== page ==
More aggressive fish are likely to be moving around in search of food and willing to cover some distance to take a lure. Less aggressive ones tend to be more stationary, having smaller cones of influence, unlikely to move more than a short distance to strike a passing plug. The level of aggressiveness in the fish can impact several aspects of the pattern, including the optimal speed of movement through the area, which specific targets within the area are holding fish, the type of lure most likely to work, and the best speed and style of presentation for the moment.
In different situations, different variables have greater influence over these pattern elements. Sometimes, the prominent aspect(s) are easy to identify, such as when the weather is extremely hot or cold, excessively windy, or dead calm. In other, less-intense conditions, the most pertinent variable(s) can be much harder to identify. Even so, astute experts always try to figure out what specific environmental variables are most relevant in terms of measurably affecting the feeding mood of the fish and the likelihood of the fish preferring specific locations within the general area to be targeted.
After all, the ultimate goal of any fishing effort is to correctly identify exactly where the fish within one's casting scope are located, so those fish can be enticed into taking a lure and eventually hooked and landed. Stated another way, the goal of a fishing excursion is to identify specific places which are holding fish and to employ a pattern which results in the catching of those fish.
In the following chapters, I'll attempt to define and describe some of the most productive places and patterns I've found and fished during my decades-long angling journey across the wide, wild coastal waters of Texas. In my time, I've visited and tried the fishing in almost every named body of salty water in the Lone Star State, from the stained confines of Coffee Ground Cove to the crystalline shallows behind South Padre Island.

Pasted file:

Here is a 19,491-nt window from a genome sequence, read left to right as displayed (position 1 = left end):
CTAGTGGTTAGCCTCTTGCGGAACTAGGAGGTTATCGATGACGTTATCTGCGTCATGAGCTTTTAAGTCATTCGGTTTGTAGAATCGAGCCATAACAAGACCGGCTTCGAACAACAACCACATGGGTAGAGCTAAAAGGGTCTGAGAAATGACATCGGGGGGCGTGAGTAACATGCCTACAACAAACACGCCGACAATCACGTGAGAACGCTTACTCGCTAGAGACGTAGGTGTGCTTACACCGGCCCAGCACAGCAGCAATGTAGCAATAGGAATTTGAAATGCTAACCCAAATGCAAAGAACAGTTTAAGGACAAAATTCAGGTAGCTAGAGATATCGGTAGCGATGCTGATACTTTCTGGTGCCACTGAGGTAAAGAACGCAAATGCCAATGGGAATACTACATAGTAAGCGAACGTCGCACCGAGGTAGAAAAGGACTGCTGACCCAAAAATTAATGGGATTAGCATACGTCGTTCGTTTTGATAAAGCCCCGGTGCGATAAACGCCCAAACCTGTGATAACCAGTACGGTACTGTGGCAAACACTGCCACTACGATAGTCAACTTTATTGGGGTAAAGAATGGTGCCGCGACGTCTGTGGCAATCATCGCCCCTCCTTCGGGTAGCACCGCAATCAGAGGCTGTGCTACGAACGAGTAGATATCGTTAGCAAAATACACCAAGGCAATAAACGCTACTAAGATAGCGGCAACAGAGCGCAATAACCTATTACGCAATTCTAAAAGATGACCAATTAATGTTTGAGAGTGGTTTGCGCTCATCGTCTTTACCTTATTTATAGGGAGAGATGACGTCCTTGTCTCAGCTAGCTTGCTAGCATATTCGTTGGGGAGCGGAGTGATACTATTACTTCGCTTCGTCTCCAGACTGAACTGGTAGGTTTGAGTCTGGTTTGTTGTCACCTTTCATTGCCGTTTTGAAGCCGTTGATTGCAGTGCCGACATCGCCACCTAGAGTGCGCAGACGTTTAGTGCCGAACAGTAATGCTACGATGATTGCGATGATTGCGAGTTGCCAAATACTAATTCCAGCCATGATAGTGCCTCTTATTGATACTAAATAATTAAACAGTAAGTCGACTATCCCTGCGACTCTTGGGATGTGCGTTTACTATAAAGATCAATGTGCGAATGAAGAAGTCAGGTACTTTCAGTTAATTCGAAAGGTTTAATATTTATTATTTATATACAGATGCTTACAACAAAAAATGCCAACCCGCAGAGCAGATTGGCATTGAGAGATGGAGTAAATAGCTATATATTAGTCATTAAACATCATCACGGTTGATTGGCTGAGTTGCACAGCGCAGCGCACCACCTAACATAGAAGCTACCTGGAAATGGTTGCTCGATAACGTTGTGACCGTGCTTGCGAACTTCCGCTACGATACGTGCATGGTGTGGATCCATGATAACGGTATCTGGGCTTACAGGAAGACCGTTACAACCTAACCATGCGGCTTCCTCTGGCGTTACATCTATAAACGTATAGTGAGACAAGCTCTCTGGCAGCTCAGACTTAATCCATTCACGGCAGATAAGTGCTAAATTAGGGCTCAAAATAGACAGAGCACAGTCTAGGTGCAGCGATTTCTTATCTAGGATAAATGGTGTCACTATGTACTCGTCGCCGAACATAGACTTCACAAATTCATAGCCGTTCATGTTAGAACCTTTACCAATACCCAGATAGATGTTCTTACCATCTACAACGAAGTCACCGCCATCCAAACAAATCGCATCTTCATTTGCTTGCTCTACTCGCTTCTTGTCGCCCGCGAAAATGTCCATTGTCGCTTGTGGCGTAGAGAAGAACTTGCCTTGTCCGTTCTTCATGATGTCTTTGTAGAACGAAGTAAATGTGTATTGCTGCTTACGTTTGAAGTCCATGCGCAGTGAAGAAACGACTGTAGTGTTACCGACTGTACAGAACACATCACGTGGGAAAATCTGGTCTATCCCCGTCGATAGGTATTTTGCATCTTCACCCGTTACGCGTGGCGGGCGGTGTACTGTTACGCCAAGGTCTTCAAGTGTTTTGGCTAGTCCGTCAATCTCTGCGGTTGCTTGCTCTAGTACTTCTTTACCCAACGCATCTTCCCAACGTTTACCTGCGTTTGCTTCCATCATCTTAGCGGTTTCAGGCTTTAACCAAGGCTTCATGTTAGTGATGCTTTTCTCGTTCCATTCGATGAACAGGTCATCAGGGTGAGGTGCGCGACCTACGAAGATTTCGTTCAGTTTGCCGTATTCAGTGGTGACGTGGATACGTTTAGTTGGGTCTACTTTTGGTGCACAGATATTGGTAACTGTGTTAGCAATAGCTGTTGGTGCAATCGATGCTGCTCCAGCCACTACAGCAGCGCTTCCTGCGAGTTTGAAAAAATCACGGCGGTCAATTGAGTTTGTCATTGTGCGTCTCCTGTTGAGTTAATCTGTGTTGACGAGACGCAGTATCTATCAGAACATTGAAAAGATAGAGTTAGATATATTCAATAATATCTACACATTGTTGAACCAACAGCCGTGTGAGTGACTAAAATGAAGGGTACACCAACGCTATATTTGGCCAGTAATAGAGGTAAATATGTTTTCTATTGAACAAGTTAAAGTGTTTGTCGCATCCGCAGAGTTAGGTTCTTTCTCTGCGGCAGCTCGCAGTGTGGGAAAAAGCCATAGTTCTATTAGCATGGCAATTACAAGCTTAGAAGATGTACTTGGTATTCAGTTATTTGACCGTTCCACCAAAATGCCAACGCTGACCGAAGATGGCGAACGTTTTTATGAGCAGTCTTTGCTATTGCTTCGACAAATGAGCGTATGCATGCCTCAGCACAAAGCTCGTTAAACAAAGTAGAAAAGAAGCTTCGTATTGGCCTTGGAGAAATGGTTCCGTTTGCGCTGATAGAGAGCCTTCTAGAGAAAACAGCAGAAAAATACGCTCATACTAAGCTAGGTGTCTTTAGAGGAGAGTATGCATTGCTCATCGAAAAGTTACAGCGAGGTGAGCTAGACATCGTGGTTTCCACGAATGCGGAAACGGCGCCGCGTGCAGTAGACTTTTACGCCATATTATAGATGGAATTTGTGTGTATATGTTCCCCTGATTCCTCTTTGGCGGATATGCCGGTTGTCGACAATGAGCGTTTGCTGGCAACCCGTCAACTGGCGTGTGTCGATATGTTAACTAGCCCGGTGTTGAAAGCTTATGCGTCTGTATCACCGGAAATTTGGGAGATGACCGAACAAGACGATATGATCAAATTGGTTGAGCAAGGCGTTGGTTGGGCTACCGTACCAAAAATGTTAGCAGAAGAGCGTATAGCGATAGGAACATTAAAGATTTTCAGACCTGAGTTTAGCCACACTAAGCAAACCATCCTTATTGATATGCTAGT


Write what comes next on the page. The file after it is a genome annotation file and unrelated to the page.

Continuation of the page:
I've laid eyes and left boot-prints on countless reefs and points, in the backs of cozy coves and pockets, beside sprawling shorelines and across grass-bearded bars. It's no stretch to say I've caught fish in hundreds of different places. In this text, I've provided details about the patterns which have produced best for me over time, and pointed out places in our bays where those patterns come into play. I've also listed some other places where I suspect the patterns will work in similar ways.
In some of these sites, I once strung and killed trout with which I claimed tournament prizes; in others, I've repeatedly measured and released many specimens of impressive sizes. In the following document, I've mentioned patterns which work in spots where I caught my first 27-inch inch trout, my first eight pounder and my first 30-incher too.
While creating this book, I took a long, metaphorical boat ride right down the middle of Memory Bay. In each chapter, I embarked from the point furthest south, then steered the craft in a northerly direction. I hope I captained the tour in an informative and meaningful way.